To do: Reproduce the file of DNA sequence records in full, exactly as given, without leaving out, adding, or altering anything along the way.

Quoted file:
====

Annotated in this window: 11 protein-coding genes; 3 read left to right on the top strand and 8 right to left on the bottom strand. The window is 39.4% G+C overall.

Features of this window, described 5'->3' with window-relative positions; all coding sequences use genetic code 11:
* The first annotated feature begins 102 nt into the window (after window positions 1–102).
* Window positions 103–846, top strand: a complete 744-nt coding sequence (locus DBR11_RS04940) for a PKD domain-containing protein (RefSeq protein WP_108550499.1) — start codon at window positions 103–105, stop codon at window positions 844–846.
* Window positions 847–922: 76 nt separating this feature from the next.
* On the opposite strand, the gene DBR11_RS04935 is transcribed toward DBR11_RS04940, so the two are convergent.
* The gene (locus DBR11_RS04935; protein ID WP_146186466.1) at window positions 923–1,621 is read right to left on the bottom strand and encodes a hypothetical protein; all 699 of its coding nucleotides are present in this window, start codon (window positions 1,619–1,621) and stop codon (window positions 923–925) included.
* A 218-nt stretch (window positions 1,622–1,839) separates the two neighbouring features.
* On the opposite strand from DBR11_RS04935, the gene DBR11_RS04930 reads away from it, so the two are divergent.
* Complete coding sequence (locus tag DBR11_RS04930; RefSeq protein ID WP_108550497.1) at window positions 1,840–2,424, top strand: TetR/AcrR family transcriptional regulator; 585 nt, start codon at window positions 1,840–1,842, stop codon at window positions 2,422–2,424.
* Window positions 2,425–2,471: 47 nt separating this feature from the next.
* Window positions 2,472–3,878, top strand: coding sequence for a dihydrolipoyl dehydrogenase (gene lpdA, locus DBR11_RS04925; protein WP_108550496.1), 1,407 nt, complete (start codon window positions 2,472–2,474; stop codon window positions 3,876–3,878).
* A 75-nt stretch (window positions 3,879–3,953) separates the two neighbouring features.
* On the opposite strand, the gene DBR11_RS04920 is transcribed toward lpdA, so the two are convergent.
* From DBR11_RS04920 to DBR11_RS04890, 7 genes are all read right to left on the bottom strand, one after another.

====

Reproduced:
Annotated in this window: 11 protein-coding genes; 3 read left to right on the top strand and 8 right to left on the bottom strand. The window is 39.4% G+C overall.

Features of this window, described 5'->3' with window-relative positions; all coding sequences use genetic code 11:
* The first annotated feature begins 102 nt into the window (after window positions 1–102).
* Window positions 103–846, top strand: a complete 744-nt coding sequence (locus DBR11_RS04940) for a PKD domain-containing protein (RefSeq protein WP_108550499.1) — start codon at window positions 103–105, stop codon at window positions 844–846.
* Window positions 847–922: 76 nt separating this feature from the next.
* On the opposite strand, the gene DBR11_RS04935 is transcribed toward DBR11_RS04940, so the two are convergent.
* The gene (locus DBR11_RS04935; protein ID WP_146186466.1) at window positions 923–1,621 is read right to left on the bottom strand and encodes a hypothetical protein; all 699 of its coding nucleotides are present in this window, start codon (window positions 1,619–1,621) and stop codon (window positions 923–925) included.
* A 218-nt stretch (window positions 1,622–1,839) separates the two neighbouring features.
* On the opposite strand from DBR11_RS04935, the gene DBR11_RS04930 reads away from it, so the two are divergent.
* Complete coding sequence (locus tag DBR11_RS04930; RefSeq protein ID WP_108550497.1) at window positions 1,840–2,424, top strand: TetR/AcrR family transcriptional regulator; 585 nt, start codon at window positions 1,840–1,842, stop codon at window positions 2,422–2,424.
* Window positions 2,425–2,471: 47 nt separating this feature from the next.
* Window positions 2,472–3,878, top strand: coding sequence for a dihydrolipoyl dehydrogenase (gene lpdA, locus DBR11_RS04925; protein WP_108550496.1), 1,407 nt, complete (start codon window positions 2,472–2,474; stop codon window positions 3,876–3,878).
* A 75-nt stretch (window positions 3,879–3,953) separates the two neighbouring features.
* On the opposite strand, the gene DBR11_RS04920 is transcribed toward lpdA, so the two are convergent.
* From DBR11_RS04920 to DBR11_RS04890, 7 genes are all read right to left on the bottom strand, one after another.